New role in cancer uncovered for pathogen sensor

Dr Daniel Enosi Tuipulotu wins the 2022 GESA Mostyn Family Grant. Image: Calo Huang
24 June 2022

Dr Daniel Enosi Tuipulotu is trying to tackle Australia’s second deadliest cancer by tapping into resources in the second most complex biological system in humans.

His research project, “Innate immune sensing in the development of colorectal cancer”, has yielded refreshing results in cancer biology and has recently been awarded the 2022 GESA Mostyn Family Grant by the Gastroenterological Society of Australia (GESA).

But when Dr Enosi Tuipulotu first entered the realm of biology, his interest was not in cancer.

“My passion for biology grew over time with a particular interest in infectious disease,” he said, “It has always amazed me how such tiny organisms can cause devastating disease.”

While colorectal cancer is not contagious like a typical infectious disease such as COVID-19, they both link closely to our immune system, the intricate system considered by many as the most complicated part of the human body after the brain.

When studying a crucial group of proteins in the immune system, or more specifically, the innate half of it, Dr Enosi Tuipulotu and his colleagues at the John Curtin School of Medical Research (JCSMR) found something unanticipated.

“Innate immunity is the first line of defence against microbial infection,” explained Dr Enosi Tuipulotu, a Postdoctoral Fellow at the Innate Immunity and Inflammasomes Lab.  “A key part of innate immunity is a specific group of proteins known as ‘inflammasome sensors’, which trigger inflammation and cell death.”

“However, we have identified that an inflammasome sensor also has a novel function in preventing the development of colorectal cancer.”

Previously, this specific inflammasome sensor was shown to play a role in recognising invading viruses and helping restrict viral infection. However, its effect on colorectal cancer has not yet been reported.

This finding challenges the current paradigm as it reveals that sensors of pathogens have novel roles in cancer development.

“Our results have therefore expanded the importance of this immune sensor in the regulation of health and disease,” said Dr Enosi Tuipulotu.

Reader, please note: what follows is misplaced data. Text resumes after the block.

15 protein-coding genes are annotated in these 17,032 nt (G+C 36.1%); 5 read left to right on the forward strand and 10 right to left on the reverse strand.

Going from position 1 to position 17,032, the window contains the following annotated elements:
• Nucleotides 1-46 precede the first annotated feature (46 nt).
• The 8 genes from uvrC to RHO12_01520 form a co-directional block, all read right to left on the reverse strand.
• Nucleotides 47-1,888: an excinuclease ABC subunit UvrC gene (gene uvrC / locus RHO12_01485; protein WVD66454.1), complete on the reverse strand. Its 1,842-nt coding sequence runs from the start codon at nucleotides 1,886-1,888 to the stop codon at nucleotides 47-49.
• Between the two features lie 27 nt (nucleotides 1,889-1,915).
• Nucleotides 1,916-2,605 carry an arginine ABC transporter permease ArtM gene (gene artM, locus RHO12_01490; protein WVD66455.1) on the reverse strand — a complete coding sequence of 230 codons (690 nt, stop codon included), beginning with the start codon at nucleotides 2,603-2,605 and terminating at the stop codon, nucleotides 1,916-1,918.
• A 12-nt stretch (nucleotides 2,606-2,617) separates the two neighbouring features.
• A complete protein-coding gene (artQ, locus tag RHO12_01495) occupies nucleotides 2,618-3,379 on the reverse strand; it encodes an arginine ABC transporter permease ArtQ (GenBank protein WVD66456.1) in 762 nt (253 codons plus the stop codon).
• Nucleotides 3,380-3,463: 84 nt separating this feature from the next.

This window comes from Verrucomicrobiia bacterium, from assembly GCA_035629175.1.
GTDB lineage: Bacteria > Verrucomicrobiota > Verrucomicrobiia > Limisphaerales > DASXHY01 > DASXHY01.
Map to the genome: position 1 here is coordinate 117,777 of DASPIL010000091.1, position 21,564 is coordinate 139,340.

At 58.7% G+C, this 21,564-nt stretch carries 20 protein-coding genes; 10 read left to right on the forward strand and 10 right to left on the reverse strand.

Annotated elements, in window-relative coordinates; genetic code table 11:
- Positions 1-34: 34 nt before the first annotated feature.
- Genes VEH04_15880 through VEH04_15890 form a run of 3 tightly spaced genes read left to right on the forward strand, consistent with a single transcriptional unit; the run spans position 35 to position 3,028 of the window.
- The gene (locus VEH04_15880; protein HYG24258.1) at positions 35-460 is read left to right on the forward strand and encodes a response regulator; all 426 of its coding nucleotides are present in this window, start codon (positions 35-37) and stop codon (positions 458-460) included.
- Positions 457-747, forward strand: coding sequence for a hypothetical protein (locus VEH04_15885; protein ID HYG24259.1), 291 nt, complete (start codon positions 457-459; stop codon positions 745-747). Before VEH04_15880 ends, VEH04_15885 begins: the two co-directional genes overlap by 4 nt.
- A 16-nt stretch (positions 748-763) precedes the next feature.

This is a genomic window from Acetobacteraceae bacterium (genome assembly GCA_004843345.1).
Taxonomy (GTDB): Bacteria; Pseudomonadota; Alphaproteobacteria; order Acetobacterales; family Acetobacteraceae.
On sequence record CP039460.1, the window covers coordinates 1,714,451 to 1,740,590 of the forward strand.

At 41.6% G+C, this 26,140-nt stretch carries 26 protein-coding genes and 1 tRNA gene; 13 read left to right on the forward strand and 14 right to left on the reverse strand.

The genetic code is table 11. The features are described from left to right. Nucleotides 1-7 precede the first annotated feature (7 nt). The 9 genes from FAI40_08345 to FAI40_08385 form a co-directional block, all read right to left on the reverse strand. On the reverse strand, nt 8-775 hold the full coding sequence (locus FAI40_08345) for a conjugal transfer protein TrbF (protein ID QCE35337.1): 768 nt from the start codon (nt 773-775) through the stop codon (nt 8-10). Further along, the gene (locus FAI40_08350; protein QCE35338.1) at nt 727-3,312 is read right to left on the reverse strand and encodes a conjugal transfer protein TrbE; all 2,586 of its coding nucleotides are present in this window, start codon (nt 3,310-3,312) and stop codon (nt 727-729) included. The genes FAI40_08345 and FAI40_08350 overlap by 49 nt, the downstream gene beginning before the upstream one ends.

Moving forward, the researchers look to determine the precise molecular mechanisms underlying the sensor’s role in attenuating colorectal cancer development.

“I am incredibly grateful to the Mostyn Family and GESA for their support of this project,” Dr Enosi Tuipulotu said.

The $30,000 grant will support the team’s further exploration of how the inflammasome sensor works in animal cancer models.

In the long term, findings from this project may shed light on the development of new methods to screen, treat, and prevent colorectal cancer.

“Targeting this inflammasome sensor or signalling pathways linked to its protection against colorectal cancer is critical to developing new targeted and efficacious therapies to help save patient lives,” said Dr Enosi Tuipulotu.

“The dream-come-true moment will be when our fundamental basic research discoveries can have real-world applications that provide lasting and impactful benefits to humans and society.”

Dr Enosi Tuipulotu completed his PhD in virology at UNSW in 2018 and moved to the ANU in 2019 to work at the intersection of innate immunity and colorectal cancer.

Looking back, the journey that connected everything together through immunology is “incredibly fulfilling” to him.

“I feel fortunate to have the ability to work with incredibly talented people to answer fundamental biological questions, to do something different each day and to be constantly learning something new – it never gets boring as a scientist,” he remarked.